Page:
In 1756 Johnson found that the great fame of his Dictionary had not set him above the necessity of ‘making provision for the day that was passing over him.’ No royal or noble patron extended a munificent hand to give independence to the man who had conferred stability on the language of his country. We may feel indignant that there should have been such unworthy neglect; but we must, at the same time, congratulate ourselves, when we consider that to this very neglect, operating to rouse the natural indolence of his constitution, we owe many valuable productions, which otherwise, perhaps, might never have appeared.
He had spent, during the progress of the work, the money for which he had contracted to write his Dictionary. We have seen that the reward of his labour was only fifteen hundred and seventy-five pounds; and when the expence of amanuenses and paper, and other articles are deducted, his clear profit was very inconsiderable. I once said to him, ‘I am sorry, Sir, you did not get more for your Dictionary.’ His answer was, ‘I am sorry, too. But it was very well. The booksellers are generous, liberal-minded men.’ He, upon all occasions, did ample justice to their character in this respect. He considered them as the patrons of literature; and, indeed, although they have eventually been considerable gainers by his Dictionary, it is to them that we owe its having been undertaken and carried through at the risk of great expence, for they were not absolutely sure of being indemnified.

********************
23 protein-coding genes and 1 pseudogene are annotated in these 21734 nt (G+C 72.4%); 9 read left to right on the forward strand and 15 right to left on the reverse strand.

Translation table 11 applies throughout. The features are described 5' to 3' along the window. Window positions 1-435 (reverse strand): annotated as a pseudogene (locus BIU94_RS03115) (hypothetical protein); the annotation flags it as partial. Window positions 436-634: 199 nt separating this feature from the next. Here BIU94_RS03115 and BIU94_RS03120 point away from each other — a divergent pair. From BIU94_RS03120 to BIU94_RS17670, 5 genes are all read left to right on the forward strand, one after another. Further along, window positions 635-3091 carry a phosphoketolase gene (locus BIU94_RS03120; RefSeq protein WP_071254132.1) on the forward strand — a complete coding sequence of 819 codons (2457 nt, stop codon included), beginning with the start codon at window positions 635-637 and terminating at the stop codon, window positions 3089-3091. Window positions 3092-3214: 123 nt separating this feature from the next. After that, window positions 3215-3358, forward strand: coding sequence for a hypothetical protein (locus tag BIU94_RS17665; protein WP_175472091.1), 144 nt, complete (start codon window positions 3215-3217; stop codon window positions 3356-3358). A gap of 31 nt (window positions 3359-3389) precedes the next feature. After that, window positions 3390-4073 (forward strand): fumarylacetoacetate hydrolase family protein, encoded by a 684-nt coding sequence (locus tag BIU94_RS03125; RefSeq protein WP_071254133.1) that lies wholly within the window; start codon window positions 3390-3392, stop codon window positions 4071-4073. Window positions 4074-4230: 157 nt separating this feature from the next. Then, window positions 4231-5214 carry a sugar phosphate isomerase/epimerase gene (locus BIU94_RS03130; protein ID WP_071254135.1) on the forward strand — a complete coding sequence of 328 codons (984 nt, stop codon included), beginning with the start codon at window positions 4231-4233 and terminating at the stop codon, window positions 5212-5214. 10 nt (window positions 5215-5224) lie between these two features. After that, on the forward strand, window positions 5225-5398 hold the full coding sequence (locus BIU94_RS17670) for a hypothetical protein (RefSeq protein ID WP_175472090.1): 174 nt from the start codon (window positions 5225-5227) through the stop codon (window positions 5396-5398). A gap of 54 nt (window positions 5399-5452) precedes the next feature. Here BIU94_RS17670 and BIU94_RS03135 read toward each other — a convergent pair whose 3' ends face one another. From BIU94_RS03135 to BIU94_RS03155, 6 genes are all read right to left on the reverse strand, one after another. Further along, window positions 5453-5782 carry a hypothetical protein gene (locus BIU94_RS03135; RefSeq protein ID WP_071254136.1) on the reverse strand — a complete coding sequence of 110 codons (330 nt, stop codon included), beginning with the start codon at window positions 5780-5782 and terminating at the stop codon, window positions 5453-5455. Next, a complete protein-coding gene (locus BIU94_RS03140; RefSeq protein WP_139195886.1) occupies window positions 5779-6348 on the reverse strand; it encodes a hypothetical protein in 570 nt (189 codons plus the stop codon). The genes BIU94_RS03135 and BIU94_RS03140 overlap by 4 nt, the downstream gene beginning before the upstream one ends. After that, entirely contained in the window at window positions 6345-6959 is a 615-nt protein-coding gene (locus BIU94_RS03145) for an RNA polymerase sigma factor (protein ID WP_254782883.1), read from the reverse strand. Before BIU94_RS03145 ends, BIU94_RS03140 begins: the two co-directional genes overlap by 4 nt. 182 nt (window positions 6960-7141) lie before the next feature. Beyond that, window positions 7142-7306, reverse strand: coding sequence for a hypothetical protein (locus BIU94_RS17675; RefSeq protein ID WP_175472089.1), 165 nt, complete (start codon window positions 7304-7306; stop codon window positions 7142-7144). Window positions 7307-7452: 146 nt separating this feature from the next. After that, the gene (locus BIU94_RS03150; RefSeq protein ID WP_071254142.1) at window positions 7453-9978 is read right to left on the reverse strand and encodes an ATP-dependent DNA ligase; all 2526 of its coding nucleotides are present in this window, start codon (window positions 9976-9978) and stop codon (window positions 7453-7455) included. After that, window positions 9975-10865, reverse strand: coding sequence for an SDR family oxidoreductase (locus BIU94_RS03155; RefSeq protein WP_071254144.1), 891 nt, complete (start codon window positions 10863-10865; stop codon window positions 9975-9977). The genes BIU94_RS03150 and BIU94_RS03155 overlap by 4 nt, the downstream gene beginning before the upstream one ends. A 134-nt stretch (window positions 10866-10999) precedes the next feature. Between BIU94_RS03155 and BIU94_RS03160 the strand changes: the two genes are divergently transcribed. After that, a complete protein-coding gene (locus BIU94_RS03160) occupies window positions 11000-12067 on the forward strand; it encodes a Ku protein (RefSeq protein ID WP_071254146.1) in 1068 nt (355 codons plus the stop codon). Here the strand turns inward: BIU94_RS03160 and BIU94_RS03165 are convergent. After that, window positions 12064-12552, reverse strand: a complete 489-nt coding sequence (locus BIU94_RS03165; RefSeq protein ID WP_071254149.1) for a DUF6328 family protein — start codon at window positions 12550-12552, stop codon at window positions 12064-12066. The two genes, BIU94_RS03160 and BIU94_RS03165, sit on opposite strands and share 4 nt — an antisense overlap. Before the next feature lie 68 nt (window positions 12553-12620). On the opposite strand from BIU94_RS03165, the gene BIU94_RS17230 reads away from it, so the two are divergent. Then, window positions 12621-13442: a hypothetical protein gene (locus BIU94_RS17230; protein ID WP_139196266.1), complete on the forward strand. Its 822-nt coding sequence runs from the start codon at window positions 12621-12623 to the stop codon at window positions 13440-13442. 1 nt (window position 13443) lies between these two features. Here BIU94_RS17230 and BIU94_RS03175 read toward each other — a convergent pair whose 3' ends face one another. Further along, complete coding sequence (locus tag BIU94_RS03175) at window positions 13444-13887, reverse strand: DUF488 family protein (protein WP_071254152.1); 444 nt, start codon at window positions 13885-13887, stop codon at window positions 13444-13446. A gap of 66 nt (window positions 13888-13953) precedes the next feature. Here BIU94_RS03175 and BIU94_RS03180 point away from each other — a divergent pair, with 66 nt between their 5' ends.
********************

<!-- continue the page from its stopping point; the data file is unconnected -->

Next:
He this year resumed his scheme of giving an edition of Shakspeare with notes.10 He issued Proposals of considerable length, in which he shewed that he perfectly well knew what a variety of research such an undertaking required; but his indolence prevented him from pursuing it with that diligence which alone can collect those scattered facts that genius, however acute, penetrating, and luminous, cannot discover by its own force. It is remarkable, that at this time his fancied activity was for the moment so vigorous, that he promised his work should be published before Christmas, 1757. Yet nine years elapsed before it saw the light. His throes in bringing it forth had been severe and remittent; and at last we may almost conclude that the Caesarian operation was performed by the knife of Churchill, whose upbraiding satire, I dare say, made Johnson’s friends urge him to dispatch.
‘He for subscribers bates his hook,
And takes your cash; but where’s the book?
No matter where; wise fear, you know,
Forbids the robbing of a foe;
But what, to serve our private ends,
Forbids the cheating of our friends?’
10 First proposed in 1745 — ED.
About this period he was offered a living of considerable value in Lincolnshire, if he were inclined to enter into holy orders. It was a rectory in the gift of Mr. Langton, the father of his much valued friend. But he did not accept of it; partly I believe from a conscientious motive, being persuaded that his temper and habits rendered him unfit for that assiduous and familiar instruction of the vulgar and ignorant which he held to be an essential duty in a clergyman; and partly because his love of a London life was so strong, that he would have thought himself an exile in any other place, particularly if residing in the country. Whoever would wish to see his thoughts upon that subject displayed in their full force, may peruse The Adventurer, Number 126.
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